About 20 Adrian Dominican Sisters were present for the rally in Adrian. Sister Kathleen Nolan, OP, Director of the Congregation’s Office of Justice, Peace and Integrity of Creation, noted that the people of Adrian have been consistently attending rallies calling for social justice – from the Poor People’s Campaign and March for our Lives to the June 30 Families Belong Together March. “There was a lot of enthusiasm,” she said. “It was very encouraging.” The rally began at 11:00 a.m., and by noon, the crowd had grown to 150.
“The rally was very well attended in spite of the heat,” said Sister Annette Sinagra, OP, who also attended the march in Adrian. “It was a great support for the children and families that have suffered so very much under the cruel policies of [President] Trump.”
Sister Esther Kennedy, OP, also joined the Adrian march. “I was grateful for everyone who came. I also appreciated the cars that went by and honked…in support of immigration reform.”
Sister Esther spoke of her own motive for attending the rally. “We can feel overwhelmed in these kinds of situations, like there’s nothing we can do,” she said. “I do not want to be silent. I must put my body, my heart, my spirit, to join with others, and it’s not just in protest, but in remembering the core values this democracy was founded on. There have been times in our American history when we have not protested enough. I don’t want this to be one of those times.”
Sister Kathleen believes the message of the rally in Adrian goes beyond the call for an end to cruel separation of families at the border. The underlying message of the June 30 rally and the other recent rallies is the same. “There’s a consistent message that voting in November is going to be very, very important,” she said. “We need to get out the vote in November because that’s the only way we’re going to make any changes.”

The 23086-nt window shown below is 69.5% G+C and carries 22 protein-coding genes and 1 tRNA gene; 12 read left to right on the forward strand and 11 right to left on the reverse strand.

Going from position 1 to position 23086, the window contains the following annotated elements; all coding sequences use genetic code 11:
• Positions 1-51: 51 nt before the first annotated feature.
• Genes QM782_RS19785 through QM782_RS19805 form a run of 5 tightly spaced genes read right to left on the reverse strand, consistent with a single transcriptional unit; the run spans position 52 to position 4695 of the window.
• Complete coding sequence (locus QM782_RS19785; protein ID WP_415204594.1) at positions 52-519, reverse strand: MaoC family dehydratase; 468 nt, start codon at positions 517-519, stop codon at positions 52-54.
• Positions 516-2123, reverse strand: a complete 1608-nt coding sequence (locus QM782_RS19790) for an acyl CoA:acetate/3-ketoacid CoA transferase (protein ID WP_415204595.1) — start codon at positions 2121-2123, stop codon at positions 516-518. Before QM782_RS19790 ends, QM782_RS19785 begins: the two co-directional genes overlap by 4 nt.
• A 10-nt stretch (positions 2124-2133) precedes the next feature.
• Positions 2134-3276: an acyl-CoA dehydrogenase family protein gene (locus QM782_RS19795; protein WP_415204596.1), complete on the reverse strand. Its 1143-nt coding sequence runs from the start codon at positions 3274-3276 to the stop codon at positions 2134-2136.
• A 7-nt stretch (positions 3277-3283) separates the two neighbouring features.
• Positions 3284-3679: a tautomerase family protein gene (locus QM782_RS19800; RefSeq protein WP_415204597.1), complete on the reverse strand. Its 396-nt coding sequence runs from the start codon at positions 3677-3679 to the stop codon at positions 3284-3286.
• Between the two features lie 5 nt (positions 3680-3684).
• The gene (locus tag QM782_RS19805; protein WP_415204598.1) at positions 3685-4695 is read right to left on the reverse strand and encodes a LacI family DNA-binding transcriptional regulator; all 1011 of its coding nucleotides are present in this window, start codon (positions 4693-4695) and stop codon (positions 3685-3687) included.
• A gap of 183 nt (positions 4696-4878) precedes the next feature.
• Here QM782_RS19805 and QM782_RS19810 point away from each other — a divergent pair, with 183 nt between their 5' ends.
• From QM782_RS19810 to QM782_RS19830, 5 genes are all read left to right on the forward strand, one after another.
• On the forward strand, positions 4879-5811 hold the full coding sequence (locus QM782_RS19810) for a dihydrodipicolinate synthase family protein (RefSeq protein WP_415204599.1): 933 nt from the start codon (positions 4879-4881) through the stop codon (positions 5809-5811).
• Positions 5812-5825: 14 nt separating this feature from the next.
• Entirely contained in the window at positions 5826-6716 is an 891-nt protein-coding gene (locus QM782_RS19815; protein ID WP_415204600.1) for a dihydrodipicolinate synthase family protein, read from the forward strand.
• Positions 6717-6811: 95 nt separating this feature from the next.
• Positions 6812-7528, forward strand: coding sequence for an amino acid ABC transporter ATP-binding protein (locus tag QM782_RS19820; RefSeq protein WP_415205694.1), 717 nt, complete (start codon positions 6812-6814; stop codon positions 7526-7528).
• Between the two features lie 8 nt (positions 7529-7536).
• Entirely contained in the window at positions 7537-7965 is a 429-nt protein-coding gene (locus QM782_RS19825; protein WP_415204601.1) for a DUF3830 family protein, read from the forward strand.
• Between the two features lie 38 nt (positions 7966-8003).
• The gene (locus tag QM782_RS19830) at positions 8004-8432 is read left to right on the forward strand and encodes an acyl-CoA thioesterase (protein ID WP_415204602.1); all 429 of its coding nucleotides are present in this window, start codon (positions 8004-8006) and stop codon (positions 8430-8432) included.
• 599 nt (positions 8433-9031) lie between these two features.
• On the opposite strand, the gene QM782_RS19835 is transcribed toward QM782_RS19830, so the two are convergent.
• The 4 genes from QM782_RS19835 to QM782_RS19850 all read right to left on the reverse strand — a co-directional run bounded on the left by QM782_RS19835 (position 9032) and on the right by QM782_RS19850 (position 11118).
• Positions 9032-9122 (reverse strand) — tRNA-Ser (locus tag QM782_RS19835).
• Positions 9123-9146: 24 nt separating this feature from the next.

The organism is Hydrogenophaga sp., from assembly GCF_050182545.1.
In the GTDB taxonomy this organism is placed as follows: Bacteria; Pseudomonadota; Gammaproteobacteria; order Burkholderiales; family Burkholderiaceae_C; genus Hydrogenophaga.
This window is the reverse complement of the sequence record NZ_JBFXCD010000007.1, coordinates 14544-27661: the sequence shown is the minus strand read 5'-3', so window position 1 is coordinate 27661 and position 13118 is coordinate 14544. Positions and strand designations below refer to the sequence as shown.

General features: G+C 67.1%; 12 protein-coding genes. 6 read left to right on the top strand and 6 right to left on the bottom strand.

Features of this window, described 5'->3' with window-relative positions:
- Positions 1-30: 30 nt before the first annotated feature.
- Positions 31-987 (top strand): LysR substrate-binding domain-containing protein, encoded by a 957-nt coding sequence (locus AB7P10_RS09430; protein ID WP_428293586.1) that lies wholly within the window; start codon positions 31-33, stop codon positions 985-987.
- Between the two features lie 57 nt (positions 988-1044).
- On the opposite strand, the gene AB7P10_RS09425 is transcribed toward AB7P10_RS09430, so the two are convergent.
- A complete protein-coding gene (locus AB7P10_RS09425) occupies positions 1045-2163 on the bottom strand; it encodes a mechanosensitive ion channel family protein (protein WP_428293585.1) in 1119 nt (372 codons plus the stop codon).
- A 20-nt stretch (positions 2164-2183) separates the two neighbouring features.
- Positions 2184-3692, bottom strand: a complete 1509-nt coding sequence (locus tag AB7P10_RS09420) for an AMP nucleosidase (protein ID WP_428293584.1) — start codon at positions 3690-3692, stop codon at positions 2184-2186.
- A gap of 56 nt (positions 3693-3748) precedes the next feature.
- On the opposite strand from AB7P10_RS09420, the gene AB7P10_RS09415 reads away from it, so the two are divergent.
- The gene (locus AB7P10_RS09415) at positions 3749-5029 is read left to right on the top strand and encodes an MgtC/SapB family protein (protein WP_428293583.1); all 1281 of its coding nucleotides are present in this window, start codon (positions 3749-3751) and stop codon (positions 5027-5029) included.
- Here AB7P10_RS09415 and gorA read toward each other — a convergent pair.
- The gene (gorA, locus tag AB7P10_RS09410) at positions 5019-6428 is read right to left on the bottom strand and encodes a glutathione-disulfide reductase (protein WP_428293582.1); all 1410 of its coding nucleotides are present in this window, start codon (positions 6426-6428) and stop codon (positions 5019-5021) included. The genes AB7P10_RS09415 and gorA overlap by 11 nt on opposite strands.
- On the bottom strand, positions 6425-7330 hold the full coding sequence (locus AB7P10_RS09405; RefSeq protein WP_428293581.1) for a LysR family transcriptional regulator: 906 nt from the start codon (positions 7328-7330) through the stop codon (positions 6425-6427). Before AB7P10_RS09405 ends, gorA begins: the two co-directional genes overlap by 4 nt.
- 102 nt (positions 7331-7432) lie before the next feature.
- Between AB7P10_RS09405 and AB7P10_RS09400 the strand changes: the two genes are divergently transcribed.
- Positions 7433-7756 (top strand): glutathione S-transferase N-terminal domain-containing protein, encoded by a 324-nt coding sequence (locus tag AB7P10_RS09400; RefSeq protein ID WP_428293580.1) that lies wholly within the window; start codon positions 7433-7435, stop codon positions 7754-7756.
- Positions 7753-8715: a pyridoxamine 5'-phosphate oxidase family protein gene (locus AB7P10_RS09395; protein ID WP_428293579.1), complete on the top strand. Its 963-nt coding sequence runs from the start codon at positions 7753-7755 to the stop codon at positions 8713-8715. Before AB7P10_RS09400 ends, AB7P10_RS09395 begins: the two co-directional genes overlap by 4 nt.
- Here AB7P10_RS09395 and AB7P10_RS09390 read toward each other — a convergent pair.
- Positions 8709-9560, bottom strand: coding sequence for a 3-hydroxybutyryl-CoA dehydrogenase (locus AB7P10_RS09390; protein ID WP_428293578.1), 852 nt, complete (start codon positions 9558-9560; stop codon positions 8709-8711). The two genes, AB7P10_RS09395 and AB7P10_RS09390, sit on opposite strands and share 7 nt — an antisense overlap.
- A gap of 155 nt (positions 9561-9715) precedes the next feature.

Sister Cheryl Liske, OP, a community organizer, attended the Families Belong Together Rally on July 2 in Saginaw, Michigan. She accompanied members of the Ezekiel Project of Saginaw, one of four organizations that were called upon to speak during the rally. About half of the people who attended the rally then went to the office of Rep. John Moolenaar (R-Mich.) to present a cage full of toys for the children at the border. The action was in reference to reports that children at the border had been put into cages.
Sister Virginia “Ginny” King, OP, attended two rallies in the Detroit area, the first in front of the U.S. Immigrations and Customs Enforcement (ICE) building in Detroit. From there, she attended a related rally at the Hart Plaza in Detroit, traveling with “a small but diverse group,” she recalled.
Feature photo (top): Participating in the rally in Adrian are, from left, Sisters Joella Miller, OP; Maurine Barzantni, OP; Corinne Sanders, OP; Carmen Álvarez, OP; and Sara Fairbanks, OP.
Rally participants gather at the Court House in Charleston, South Carolina